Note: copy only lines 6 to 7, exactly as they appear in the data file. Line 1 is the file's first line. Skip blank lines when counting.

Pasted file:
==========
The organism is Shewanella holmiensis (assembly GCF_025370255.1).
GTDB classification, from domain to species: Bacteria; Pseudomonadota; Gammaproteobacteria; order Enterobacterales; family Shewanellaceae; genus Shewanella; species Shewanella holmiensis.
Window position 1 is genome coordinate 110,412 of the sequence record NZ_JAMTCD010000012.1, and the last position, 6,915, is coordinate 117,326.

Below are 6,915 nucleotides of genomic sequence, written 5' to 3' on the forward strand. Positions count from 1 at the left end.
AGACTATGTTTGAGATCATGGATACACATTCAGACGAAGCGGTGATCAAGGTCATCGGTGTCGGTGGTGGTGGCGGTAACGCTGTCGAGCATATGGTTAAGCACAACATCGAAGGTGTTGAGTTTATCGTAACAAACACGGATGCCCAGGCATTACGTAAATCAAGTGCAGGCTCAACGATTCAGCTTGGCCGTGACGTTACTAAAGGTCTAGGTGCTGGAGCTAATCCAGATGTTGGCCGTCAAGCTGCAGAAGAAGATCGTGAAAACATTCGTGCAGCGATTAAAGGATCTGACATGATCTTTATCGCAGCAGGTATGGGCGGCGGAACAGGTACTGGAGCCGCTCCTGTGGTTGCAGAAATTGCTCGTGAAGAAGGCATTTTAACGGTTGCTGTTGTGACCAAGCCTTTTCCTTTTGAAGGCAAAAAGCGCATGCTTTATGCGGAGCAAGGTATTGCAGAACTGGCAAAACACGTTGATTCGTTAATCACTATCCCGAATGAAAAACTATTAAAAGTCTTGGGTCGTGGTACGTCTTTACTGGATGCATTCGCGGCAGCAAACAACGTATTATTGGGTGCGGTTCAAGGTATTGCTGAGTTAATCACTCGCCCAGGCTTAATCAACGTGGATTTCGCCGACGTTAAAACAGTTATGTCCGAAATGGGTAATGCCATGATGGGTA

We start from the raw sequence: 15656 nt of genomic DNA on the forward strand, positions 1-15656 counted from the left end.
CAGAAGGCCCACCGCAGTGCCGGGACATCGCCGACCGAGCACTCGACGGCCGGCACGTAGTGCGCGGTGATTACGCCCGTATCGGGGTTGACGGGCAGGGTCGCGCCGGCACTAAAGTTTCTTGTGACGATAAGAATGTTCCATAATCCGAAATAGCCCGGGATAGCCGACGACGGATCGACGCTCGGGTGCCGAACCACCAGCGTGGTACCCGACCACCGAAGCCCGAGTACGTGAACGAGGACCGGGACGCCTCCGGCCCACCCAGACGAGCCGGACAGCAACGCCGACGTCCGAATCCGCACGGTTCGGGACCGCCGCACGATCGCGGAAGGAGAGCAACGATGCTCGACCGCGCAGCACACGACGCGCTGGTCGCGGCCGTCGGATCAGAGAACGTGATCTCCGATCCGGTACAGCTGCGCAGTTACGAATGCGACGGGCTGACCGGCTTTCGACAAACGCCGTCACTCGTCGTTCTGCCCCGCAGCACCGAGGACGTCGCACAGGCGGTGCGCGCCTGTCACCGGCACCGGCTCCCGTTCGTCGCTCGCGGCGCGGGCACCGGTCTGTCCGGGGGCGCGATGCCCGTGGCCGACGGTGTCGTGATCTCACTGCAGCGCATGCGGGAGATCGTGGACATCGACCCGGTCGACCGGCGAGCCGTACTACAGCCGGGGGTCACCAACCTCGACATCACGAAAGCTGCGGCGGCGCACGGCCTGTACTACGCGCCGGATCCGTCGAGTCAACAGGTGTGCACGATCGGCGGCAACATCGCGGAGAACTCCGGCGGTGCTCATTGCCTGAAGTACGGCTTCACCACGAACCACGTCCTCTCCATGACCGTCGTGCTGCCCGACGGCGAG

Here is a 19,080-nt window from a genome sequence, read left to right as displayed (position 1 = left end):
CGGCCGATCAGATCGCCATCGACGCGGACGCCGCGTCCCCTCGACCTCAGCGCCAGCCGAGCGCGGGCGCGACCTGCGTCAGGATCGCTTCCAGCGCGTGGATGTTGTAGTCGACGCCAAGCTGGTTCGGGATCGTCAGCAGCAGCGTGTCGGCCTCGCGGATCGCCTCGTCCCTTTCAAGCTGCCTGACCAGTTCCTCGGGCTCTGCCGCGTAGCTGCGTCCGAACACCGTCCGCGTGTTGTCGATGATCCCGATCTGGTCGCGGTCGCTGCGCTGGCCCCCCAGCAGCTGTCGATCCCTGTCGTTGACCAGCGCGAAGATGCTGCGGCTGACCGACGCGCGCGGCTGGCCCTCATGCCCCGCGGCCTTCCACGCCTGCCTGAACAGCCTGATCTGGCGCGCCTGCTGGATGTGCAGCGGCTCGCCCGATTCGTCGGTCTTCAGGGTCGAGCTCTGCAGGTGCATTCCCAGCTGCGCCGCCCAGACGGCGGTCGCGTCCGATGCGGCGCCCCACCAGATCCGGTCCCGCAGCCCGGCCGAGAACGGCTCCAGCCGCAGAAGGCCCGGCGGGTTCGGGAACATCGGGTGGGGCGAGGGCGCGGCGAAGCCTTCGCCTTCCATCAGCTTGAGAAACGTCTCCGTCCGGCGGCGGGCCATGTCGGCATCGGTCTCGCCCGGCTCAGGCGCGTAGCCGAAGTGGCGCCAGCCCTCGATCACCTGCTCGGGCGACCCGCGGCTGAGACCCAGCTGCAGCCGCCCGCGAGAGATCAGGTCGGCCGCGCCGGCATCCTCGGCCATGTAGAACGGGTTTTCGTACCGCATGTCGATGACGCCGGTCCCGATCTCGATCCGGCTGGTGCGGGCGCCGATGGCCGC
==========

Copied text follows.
We start from the raw sequence: 15656 nt of genomic DNA on the forward strand, positions 1-15656 counted from the left end.
CAGAAGGCCCACCGCAGTGCCGGGACATCGCCGACCGAGCACTCGACGGCCGGCACGTAGTGCGCGGTGATTACGCCCGTATCGGGGTTGACGGGCAGGGTCGCGCCGGCACTAAAGTTTCTTGTGACGATAAGAATGTTCCATAATCCGAAATAGCCCGGGATAGCCGACGACGGATCGACGCTCGGGTGCCGAACCACCAGCGTGGTACCCGACCACCGAAGCCCGAGTACGTGAACGAGGACCGGGACGCCTCCGGCCCACCCAGACGAGCCGGACAGCAACGCCGACGTCCGAATCCGCACGGTTCGGGACCGCCGCACGATCGCGGAAGGAGAGCAACGATGCTCGACCGCGCAGCACACGACGCGCTGGTCGCGGCCGTCGGATCAGAGAACGTGATCTCCGATCCGGTACAGCTGCGCAGTTACGAATGCGACGGGCTGACCGGCTTTCGACAAACGCCGTCACTCGTCGTTCTGCCCCGCAGCACCGAGGACGTCGCACAGGCGGTGCGCGCCTGTCACCGGCACCGGCTCCCGTTCGTCGCTCGCGGCGCGGGCACCGGTCTGTCCGGGGGCGCGATGCCCGTGGCCGACGGTGTCGTGATCTCACTGCAGCGCATGCGGGAGATCGTGGACATCGACCCGGTCGACCGGCGAGCCGTACTACAGCCGGGGGTCACCAACCTCGACATCACGAAAGCTGCGGCGGCGCACGGCCTGTACTACGCGCCGGATCCGTCGAGTCAACAGGTGTGCACGATCGGCGGCAACATCGCGGAGAACTCCGGCGGTGCTCATTGCCTGAAGTACGGCTTCACCACGAACCACGTCCTCTCCATGACCGTCGTGCTGCCCGACGGCGAG